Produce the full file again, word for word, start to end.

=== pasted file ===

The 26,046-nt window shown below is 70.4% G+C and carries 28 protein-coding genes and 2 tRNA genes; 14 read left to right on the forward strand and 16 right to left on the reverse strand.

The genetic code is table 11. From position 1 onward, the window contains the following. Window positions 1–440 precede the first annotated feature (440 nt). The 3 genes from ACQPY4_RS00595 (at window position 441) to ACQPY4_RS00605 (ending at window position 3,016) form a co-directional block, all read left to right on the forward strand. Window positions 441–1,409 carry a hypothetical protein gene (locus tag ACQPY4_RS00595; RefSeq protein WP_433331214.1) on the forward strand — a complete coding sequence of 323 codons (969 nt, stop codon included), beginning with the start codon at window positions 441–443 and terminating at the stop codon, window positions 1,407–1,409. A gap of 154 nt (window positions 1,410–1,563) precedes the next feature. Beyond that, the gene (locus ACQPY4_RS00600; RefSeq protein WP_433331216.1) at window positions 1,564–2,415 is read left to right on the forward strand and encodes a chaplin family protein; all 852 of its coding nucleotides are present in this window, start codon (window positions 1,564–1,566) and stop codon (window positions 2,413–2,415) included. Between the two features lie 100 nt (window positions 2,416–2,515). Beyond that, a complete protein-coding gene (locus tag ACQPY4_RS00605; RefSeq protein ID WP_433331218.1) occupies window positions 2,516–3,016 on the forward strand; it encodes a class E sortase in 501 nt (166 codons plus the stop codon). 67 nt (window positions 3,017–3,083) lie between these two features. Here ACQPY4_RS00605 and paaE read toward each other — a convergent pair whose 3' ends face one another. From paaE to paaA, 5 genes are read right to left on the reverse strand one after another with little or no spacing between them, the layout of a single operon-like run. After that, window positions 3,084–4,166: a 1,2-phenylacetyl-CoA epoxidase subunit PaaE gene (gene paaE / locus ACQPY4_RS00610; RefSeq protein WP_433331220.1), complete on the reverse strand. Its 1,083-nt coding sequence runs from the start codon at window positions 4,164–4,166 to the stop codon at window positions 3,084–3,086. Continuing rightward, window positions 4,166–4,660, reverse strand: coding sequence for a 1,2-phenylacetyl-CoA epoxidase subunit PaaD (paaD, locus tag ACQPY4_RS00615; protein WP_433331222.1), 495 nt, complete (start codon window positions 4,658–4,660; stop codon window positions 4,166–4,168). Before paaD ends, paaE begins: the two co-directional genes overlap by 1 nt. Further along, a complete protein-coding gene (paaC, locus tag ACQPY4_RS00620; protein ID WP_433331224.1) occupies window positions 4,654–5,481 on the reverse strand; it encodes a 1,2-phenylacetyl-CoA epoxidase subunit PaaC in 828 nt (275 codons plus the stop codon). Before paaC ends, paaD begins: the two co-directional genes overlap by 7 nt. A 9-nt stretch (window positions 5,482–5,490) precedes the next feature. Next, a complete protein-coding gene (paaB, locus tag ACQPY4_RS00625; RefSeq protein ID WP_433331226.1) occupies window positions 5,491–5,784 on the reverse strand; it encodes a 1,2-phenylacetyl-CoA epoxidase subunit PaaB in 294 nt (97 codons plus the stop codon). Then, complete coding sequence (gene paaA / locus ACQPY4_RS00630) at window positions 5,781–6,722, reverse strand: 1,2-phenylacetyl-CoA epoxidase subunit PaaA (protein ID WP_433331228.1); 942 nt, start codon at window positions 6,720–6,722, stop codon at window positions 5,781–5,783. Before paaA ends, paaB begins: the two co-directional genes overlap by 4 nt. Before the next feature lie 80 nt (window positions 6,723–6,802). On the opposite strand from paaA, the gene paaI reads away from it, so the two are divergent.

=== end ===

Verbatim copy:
The 26,046-nt window shown below is 70.4% G+C and carries 28 protein-coding genes and 2 tRNA genes; 14 read left to right on the forward strand and 16 right to left on the reverse strand.

The genetic code is table 11. From position 1 onward, the window contains the following. Window positions 1–440 precede the first annotated feature (440 nt). The 3 genes from ACQPY4_RS00595 (at window position 441) to ACQPY4_RS00605 (ending at window position 3,016) form a co-directional block, all read left to right on the forward strand. Window positions 441–1,409 carry a hypothetical protein gene (locus tag ACQPY4_RS00595; RefSeq protein WP_433331214.1) on the forward strand — a complete coding sequence of 323 codons (969 nt, stop codon included), beginning with the start codon at window positions 441–443 and terminating at the stop codon, window positions 1,407–1,409. A gap of 154 nt (window positions 1,410–1,563) precedes the next feature. Beyond that, the gene (locus ACQPY4_RS00600; RefSeq protein WP_433331216.1) at window positions 1,564–2,415 is read left to right on the forward strand and encodes a chaplin family protein; all 852 of its coding nucleotides are present in this window, start codon (window positions 1,564–1,566) and stop codon (window positions 2,413–2,415) included. Between the two features lie 100 nt (window positions 2,416–2,515). Beyond that, a complete protein-coding gene (locus tag ACQPY4_RS00605; RefSeq protein ID WP_433331218.1) occupies window positions 2,516–3,016 on the forward strand; it encodes a class E sortase in 501 nt (166 codons plus the stop codon). 67 nt (window positions 3,017–3,083) lie between these two features. Here ACQPY4_RS00605 and paaE read toward each other — a convergent pair whose 3' ends face one another. From paaE to paaA, 5 genes are read right to left on the reverse strand one after another with little or no spacing between them, the layout of a single operon-like run. After that, window positions 3,084–4,166: a 1,2-phenylacetyl-CoA epoxidase subunit PaaE gene (gene paaE / locus ACQPY4_RS00610; RefSeq protein WP_433331220.1), complete on the reverse strand. Its 1,083-nt coding sequence runs from the start codon at window positions 4,164–4,166 to the stop codon at window positions 3,084–3,086. Continuing rightward, window positions 4,166–4,660, reverse strand: coding sequence for a 1,2-phenylacetyl-CoA epoxidase subunit PaaD (paaD, locus tag ACQPY4_RS00615; protein WP_433331222.1), 495 nt, complete (start codon window positions 4,658–4,660; stop codon window positions 4,166–4,168). Before paaD ends, paaE begins: the two co-directional genes overlap by 1 nt. Further along, a complete protein-coding gene (paaC, locus tag ACQPY4_RS00620; protein ID WP_433331224.1) occupies window positions 4,654–5,481 on the reverse strand; it encodes a 1,2-phenylacetyl-CoA epoxidase subunit PaaC in 828 nt (275 codons plus the stop codon). Before paaC ends, paaD begins: the two co-directional genes overlap by 7 nt. A 9-nt stretch (window positions 5,482–5,490) precedes the next feature. Next, a complete protein-coding gene (paaB, locus tag ACQPY4_RS00625; RefSeq protein ID WP_433331226.1) occupies window positions 5,491–5,784 on the reverse strand; it encodes a 1,2-phenylacetyl-CoA epoxidase subunit PaaB in 294 nt (97 codons plus the stop codon). Then, complete coding sequence (gene paaA / locus ACQPY4_RS00630) at window positions 5,781–6,722, reverse strand: 1,2-phenylacetyl-CoA epoxidase subunit PaaA (protein ID WP_433331228.1); 942 nt, start codon at window positions 6,720–6,722, stop codon at window positions 5,781–5,783. Before paaA ends, paaB begins: the two co-directional genes overlap by 4 nt. Before the next feature lie 80 nt (window positions 6,723–6,802). On the opposite strand from paaA, the gene paaI reads away from it, so the two are divergent.